It seems that every day we turn on the news, another terrorist attack occurs. A couple days ago Denmark, a month ago Paris. Two Tuesdays ago, a video surfaced purporting to originate from ISIS, showing a Jordanian pilot, Lt. Muath al-Kaseasbeh, burned to death while trapped in a cage. In response, King Abdullah II of Jordan promised a strong military response, including striking ISIS weapons depots and training sites. Jordan and ISIS had spent days attempting to work out negotiations to swap prisoners, until the video revealed ISIS savagely burning a human being alive. While this story ended in a terrible tragedy, the legal aspects surrounding it are numerous and multi-faceted. Two of the most fascinating pieces include 1) that a sovereign state attempted to bargain with an uncivilized terrorist group, and 2) the response of that same sovereign state to the terrorist acts. Realistically, Jordan had two options: wait like a sitting duck or attack, and without asking any permission it chose the latter. The question arises: how does a state legally deal with a group that is illegal in the first place? September 11, 2001 is a day that changed every person’s life—not just Americans. A group of 19 Al-Qaeda terrorists were able to hijack four airplanes and use them as weapons to kill 2,977 innocent civilians. Every country from Australia to China to the United Kingdom had to rethink about the world and its position in it. Many people—both at home and abroad—felt that the United States could never fall. People internationally began to wonder that if something this earth shattering could happen to the “untouchable” United States, then it surely could happen in their backyards too. National security and airport policies changed dramatically worldwide, and the treatment of non-state actors and terrorist groups has been seriously examined as groups like the United Nations and NATO have had to learn how to cope with attacks from rogue actors. The first issue is to determine what constitutes self-defense under Article 51 of the UN Charter. The Charter states that a member of the UN shall have the right to self-defense if an armed attack occurs, but that it must be reported to the Security Council immediately. However, it is unclear the legality of a state assert this doctrine against a non-state actor, since when the UN Charter was written, it envisioned nations working together to promote peace and security. The UN Security Council immediately responded to the 9/11 attacks, calling on all states to work together to hold the perpetrators accountable. The Security Council’s tone and speech, led by the United States, was understandably very aggressive, considering it was in response to the most gruesome attack ever on American soil. On that same day, the North Atlantic Council agreed that this attack would be regarded as an attack against all of the North American and European Allies and pledged their commitment to collective self-defense under Article 5 of the Washington Treaty. A few weeks later, the Security Council passed another resolution calling for countries to cut off funds to participants in terrorist acts, effectuate control of their borders, and cooperate with international and domestic law and multilateral agreements, among other things. There was a major push in both UN Resolutions to make all countries a part of conventions and protocols related to terrorism to encourage every state to clamp down on terrorism within its borders. The international community, led by the US, wanted to ensure that perpetrators were not abusing refugee status. However, even with these hardened stances on immigration and collaboration and seemingly greater ability to engage in self-defense, the judiciary, specifically the International Court of Justice, was not too keen on granting countries the right to self-defense against rogue actors, even in the aftermath of 9/11. It refused to give Uganda this right after the Allied Democratic Forces, a Congolese rebel group attacked, holding it to a seemingly high standard. The same was true of the Security Council with its response to Israel’s retaliation to Hezbollah’s acts. Even after the Uganda ICJ decision in 2005, the UN Security Council did nothing to amend the UN Charter. Though there was greater international consensus that terrorist groups could be included as a group under Article 51 that could warrant self-defense, there was never an official change in the law. The Court also indicated its belief that because there was an absence of action by the third-party state government (the state not directly perpetrating the terrorism, but which has a large segment of the group in its country), it does not necessarily mean acquiescence in the terrorist group’s actions. In his dissent, Judge Simma chastised the ICJ for acting weakly and not specifically addressing the DRC’s claim that Uganda engaged in an act of terrorism, but neither did the Security Council. However, as Judge Simma points out, the UN Security Council has “its own political reason for refraining from such a determination,” whereas the Court, as the “principal judicial organ of the United Nations, does not have to follow that course.” While those that write the laws may try to skirt around them, it is the primary function of the judiciary to ensure that countries actually follow it as its codified. Judge Simma convincingly argues that, “the Court creates the impression that it somehow feels uncomfortable being confronted with certain questions of utmost importance in contemporary international relations.” The Security Council’s response to acts of terrorisms and countries’ handling of terrorist groups within its borders has been mixed. In 2006, it came out extremely harshly in regards to Israel’s actions against Hezbollah. Israel claimed those actions as self-defense and only against targeted Hezbollah strongholds in response to missile targeting of Israel and the kidnapping of two Israeli soldiers. The UN called on both sides to “show restraint and allow diplomacy to work”. While Lebanon and Israel may have been able to try to come up with a solution, such types of actions should never be taken with regards to terrorist groups like Hezbollah. First of all, sitting down and talking with a terrorist organization gives it authority and an equal place at the bargaining table. Problems like setting a bad precedent arise, as they did with the US release of prisoners from Guantanamo Bay for Bowe Bergdahl. Terrorist groups do not value human life, as evidenced by attacks ranging from September 11 up until this most recent attack in Denmark. Radicals that do not even remotely possess the same humanitarian values cannot be expected to value lives as the civilized world does. While much of the world may not have liked the way Israel reacted to the Hezbollah situation, it seems preposterous to make a country whose citizens have been slaughtered by a terrorist group even sit down with terrorists or a country that has harbored terrorists or done next to nothing to combat the terrorism. It is why rather than play nice with Syria over ISIS, Jordan decided to take matters into its own hands. Terrorist groups cannot be thought of in terms of diplomacy or in the same realm as countries that have signed on to the UN Charter, unless they are willing to play by the rules of democracy. The member states of the UN Charter have leaders that ostensibly represent their people. It is the job of a sovereign nation to protect its citizens. Groups like ISIS cannot be granted this same deference. This is also in large part due to the fact that there is no way to enforce these groups’ actions. If a non-state actor does not have a location or even an identifiable leader that can be held accountable, how can a country or group of countries go after them in self-defense? Many times it can be even more harmful not to deal with these groups until later because then they are able to gain traction, as ISIS has, and pose an even larger threat, as they have been continuously doing in places like Egypt. The world has changed drastically since September 11, 2001, and so too must its ways of dealing with terrorist organizations. At this point in time, there is very little world agreement on what constitutes self-defense, especially with regards to non-state actors. Until this issue is resolved, the same debates occurring between the US, UK, France, and other countries around the world over ISIS will continue to wage on in the courts and in governing bodies. Though it is difficult to come to a consensus in international law, it is essential to maintain peace and security (the purpose of the UN Charter) in a post-9/11 world, since the lack of consensus has put many countries in a difficult situation, sandwiched between the lack of international legal and institutional support for attacking terrorists and the negative effects of even attempting to negotiate with such organizations.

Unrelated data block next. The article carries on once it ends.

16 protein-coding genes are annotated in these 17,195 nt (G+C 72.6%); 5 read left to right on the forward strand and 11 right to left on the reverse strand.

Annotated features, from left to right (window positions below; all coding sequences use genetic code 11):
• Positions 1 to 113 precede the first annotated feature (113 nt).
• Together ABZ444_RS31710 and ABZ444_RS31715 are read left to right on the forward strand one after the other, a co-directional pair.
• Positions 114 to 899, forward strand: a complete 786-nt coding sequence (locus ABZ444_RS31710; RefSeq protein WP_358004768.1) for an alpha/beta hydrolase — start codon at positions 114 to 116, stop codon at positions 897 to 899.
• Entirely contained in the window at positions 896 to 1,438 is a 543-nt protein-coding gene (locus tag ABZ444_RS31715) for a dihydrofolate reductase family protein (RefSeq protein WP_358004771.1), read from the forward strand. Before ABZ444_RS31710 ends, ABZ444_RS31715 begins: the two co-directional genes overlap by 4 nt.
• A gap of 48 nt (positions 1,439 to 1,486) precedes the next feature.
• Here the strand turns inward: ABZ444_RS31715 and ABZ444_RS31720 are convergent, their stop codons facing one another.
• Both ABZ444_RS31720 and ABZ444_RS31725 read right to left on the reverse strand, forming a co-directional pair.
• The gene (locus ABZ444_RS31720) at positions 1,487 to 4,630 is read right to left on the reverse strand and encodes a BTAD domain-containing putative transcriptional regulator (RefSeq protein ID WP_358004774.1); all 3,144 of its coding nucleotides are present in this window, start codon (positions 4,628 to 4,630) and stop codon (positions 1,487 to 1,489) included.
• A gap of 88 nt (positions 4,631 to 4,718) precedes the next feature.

1] See http://www.cnn.com/2015/02/16/europe/denmark-shootings/ (accessed February 18, 2015).